OK, I just thought people had finally run out of steam, lol.

I am looking forward to read what you learned.

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Menno, you once posted on your website that the OLB "Middle Sea ("middel-se") was the former Zuiderzee (the present IJselmeer).

Nertherlands_Roman_Times.jpg

But now I read on your website that this Middle Sea is the North Sea ("Noordzee"):

"Ten oosten paalden we tot het uiteinde van de Oostzee, en ten westen aan de Middellandse [69] zee (Noordzee)"

http://rodinbook.nl/vertalingmodern.html

What made you change your mind? I know I once posted an image from a German website about the OLB that showed an image of Doggerland (the once dry bed of the North Sea) with a lake near England, west of the Dogger Bank, and that lake was called "Mittelsee":

images-008.jpg

http://www.erdexpansion.de/atlantis.htm

I know I have been repeating ad nauseum that the OLB Middle Sea was nothing but the estuary that split the province of Friesland in half up to the 13th century, the Frisian "Middelzee":

middelzee-ned.jpg

But although I may never have said it, I will it say now: the former Zuiderzee indeed lay smack in the middle of the medieval Frisian territory ("Magna Frisia", or "Magna Frisionum" or whatever it was called in Latin). The medieval Frisian territory - before the wars with the Franks and later the counts of Holland - ranged from Flanders to Denmark.

(Click to enlarge)

post-18246-0-52531000-1330546410_thumb.j

I have also said many times that the OLB "Kadik" was the nothing but the coastal town of Katwijk, a town that is called "Kattik"" or "Kaddik" by it's inhabitants, even up to now, and it may once have been "Lugdunum Batavorum" or simply "Lugdunum" because the "Batavorum" part of the name was added much later by those 'evil' Hollanders, lol.

Now look at this picture: it's a 17th century image of the Lugdunum harbour (click to enlarge):

post-18246-0-25954400-1330544762_thumb.j

You see those pillars at the entrance of the harbour?

If the Middle Sea was the Zuiderzee, and Kadik was Katwijk (or Cadiz), then those pillars could be Hercules' Pillars.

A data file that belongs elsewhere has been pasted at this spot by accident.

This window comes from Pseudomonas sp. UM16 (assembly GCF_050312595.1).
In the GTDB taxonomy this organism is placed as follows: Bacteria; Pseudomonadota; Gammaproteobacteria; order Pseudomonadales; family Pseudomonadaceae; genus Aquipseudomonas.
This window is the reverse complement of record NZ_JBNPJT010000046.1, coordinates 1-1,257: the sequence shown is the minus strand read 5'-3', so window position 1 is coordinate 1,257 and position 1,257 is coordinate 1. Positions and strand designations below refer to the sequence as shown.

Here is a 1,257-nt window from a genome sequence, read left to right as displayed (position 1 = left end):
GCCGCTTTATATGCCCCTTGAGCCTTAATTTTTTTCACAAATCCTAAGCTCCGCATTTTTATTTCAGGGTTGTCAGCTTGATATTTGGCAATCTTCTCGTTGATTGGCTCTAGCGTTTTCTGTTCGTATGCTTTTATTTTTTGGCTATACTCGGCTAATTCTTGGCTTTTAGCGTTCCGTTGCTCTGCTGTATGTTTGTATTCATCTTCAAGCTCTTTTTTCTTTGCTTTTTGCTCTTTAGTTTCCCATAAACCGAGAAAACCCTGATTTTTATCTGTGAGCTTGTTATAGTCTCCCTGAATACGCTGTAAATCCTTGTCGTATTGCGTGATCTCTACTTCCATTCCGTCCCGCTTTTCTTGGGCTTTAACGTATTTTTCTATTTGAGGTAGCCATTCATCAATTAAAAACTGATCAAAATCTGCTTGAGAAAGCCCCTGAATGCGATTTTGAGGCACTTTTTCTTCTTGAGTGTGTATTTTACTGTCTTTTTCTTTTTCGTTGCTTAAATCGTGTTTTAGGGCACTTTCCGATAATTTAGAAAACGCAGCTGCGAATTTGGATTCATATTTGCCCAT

I know you will never agree, but any of the socalled 'suspects' of creating the OLB had more than enough imagination to use all these ancient images and texts to fabricate something that would confuse and irritate people for the next 150 years.

Whoever created the OLB, he (or they) really have managed to earn my appeciation for what they created.

It's equal to the Voynich Manuscript. But... at least scientists proved that the Voynich Manuscript dated from late medieval times.

.

Edited by Abramelin

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I have also said many times that the OLB "Kadik" was the nothing but the coastal town of Katwijk, a town that is called "Kattik"" or "Kaddik" by it's inhabitants, even up to now, and it may once have been "Lugdunum Batavorum" or simply "Lugdunum" because the "Batavorum" part of the name was added much later by those 'evil' Hollanders, lol.

Now look at this picture: it's a 17th century image of the Lugdunum harbour (click to enlarge):

post-18246-0-25954400-1330544762_thumb.j

You see those pillars at the entrance of the harbour?

If the Middle Sea was the Zuiderzee, and Kadik was Katwijk (or Cadiz), then those pillars could be Hercules' Pillars.

I know you will never agree, but any of the socalled 'suspects' of creating the OLB had more than enough imagination to use all these ancient images and texts to fabricate something that would confuse and irritate people for the next 150 years.

Whoever created the OLB, he (or they) really have managed to earn my appeciation for what they created.

It's equal to the Voynich Manuscript. But... at least scientists proved that the Voynich Manuscript dated from late medieval times.

.

We discussed this before. I left the idea about the Middelzee = Zuiderzee, when I found, that in the OLB only the Middelzee = Mediterranean Sea is meant.

By the way I have good news about the Waraburch and Aldega. I identified Aldega as Hoorn, Jensma as Enkhuizen.

However. there has existed an other place called Horn close to Andijk. Probably this place has disappeared in the Zuiderzee, so they built a new place Hoorn on a safer place at some distance from the Zuiderzee like happened in the case of Old Naarden - Naarden. But again the new place Hoorn was threatened by the Zuiderzee, when the Hoornse Hop was formed as a result of a flood. The Aldergamude indeed is at Enkhuizen at the Oude Gouw gates.

Look on Google Maps for Andijk, Hornpad 7 and see the ringdik of the former Waraburch, which can be reached from Medeasblik along the sea dyke in 3 hours (15 km). The distance is 3 poles (3x5 km) from Medeasblik. The Waraburch is a quarter of an hour (ca. 1,2 km) from Horn.

post-115881-0-04601600-1330624553_thumb.

Edited by Knul

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wow, a 700 page thread, yeah but its un-memorable at best, i read up to page 30 at least (and then skim read), but please bring it to a conclusion - inoccent seekers are getting entangled in this quagmire - its not that interesting really....

Edited by shanka boom

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wow, a 700 page thread, yeah but its un memroble at best, i read up to page 30 at least, but please bring it to a conclusion - inoccent seekers are getting entangled in this quagmirew - its not that interesting really....

Well, if it's not that interesting then you better go read other threads, right?

There are more than enough threads about Atlantis and aliens intervening in ancient cultures and pyramids.

Maybe more to your liking?